Tab. 1 Physical characteristics of players (n = 19)

 

 

Age
[years]

Mass
[kg]

Height
[cm]

Mean

24.42

79.44

184.05

SD

3.34

6.67

7.41

The protocol of the test, based on Jastrz^bski [9], included 3:30 - 5 minute running stages separated by a 1-minute rest during which a capillary blood sample was taken from the fingertip. The initial speed was set at 2.8 m/s and increased of 0.4 m/s after each stage. There were 4 reference points situated along the 300 m circuit and players followed an acoustic signal to maintain the determined running speed. Additionally, subjects were verbally instructed when they have to be at the reference point. A scheme of the test is presented in Figure 1.

 

 

 

 

 

 

 

 

 


 



Fig. 1. Scheme of the incremental running test

Heart rate was recorded using a short-wave telemetry device (Polar Electro OY, Finland). HR at the end of each stage was considered as a corresponding value to the running speed and the blood lactate concentration. Figure 2 presents a record of HR during the incremental running test. Blood samples were analyzed for lactate concentrations in a laboratory using EPOLL 200 spectrophotometer. The Beaver method [10] was used to determine the lactate threshold. After the test the players were assigned to 6 running and training groups/teams for optimal individualization of the training process. Some training activities like running or small sided games were performed in those groups.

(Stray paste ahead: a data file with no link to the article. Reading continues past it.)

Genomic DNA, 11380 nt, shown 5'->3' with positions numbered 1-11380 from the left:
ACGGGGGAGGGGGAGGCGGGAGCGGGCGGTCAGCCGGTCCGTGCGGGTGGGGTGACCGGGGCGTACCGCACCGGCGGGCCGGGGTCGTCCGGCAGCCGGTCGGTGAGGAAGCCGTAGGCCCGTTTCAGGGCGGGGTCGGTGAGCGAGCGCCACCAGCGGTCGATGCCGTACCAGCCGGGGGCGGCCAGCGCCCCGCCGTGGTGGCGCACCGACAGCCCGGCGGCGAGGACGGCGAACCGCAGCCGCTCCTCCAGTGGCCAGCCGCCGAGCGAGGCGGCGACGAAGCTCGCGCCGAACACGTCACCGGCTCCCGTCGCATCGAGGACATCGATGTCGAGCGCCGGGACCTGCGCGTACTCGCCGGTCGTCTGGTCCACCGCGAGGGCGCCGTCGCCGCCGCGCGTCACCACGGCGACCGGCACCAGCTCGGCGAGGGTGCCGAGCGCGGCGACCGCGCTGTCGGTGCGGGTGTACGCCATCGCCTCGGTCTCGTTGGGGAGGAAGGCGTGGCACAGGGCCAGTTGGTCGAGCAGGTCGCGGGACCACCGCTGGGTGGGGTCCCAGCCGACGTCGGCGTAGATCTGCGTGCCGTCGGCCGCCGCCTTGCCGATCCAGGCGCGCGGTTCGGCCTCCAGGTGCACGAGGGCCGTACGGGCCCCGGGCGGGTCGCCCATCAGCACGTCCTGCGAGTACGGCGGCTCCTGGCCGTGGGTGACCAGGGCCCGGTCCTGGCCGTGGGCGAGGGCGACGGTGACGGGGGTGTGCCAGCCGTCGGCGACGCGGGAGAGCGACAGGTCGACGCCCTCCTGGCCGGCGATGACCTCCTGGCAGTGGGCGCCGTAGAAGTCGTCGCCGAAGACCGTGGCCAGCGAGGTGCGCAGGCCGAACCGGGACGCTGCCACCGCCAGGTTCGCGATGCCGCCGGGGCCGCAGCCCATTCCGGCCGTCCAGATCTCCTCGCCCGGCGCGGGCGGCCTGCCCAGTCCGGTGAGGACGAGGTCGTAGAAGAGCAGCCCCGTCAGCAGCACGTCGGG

Fig. 2. Record of HR during the incremental running test

Results are presented as mean ± SD. All data sets were assessed with an assumption of normality using Shapiro-Wilk's test for normality of statistical distribution. The Levene test was used to check the homogeneity of variances. A repeated measures analysis of variance (ANOVA) was used for dependent variables (V/LT and HR/LT). The post-hoc Tukey test of honest significant difference (HSD) was applied to identify existing differences. The statistical significance was set at p < 0.01. All statistical analyses were carried out using STATISTICA 8.0.

Results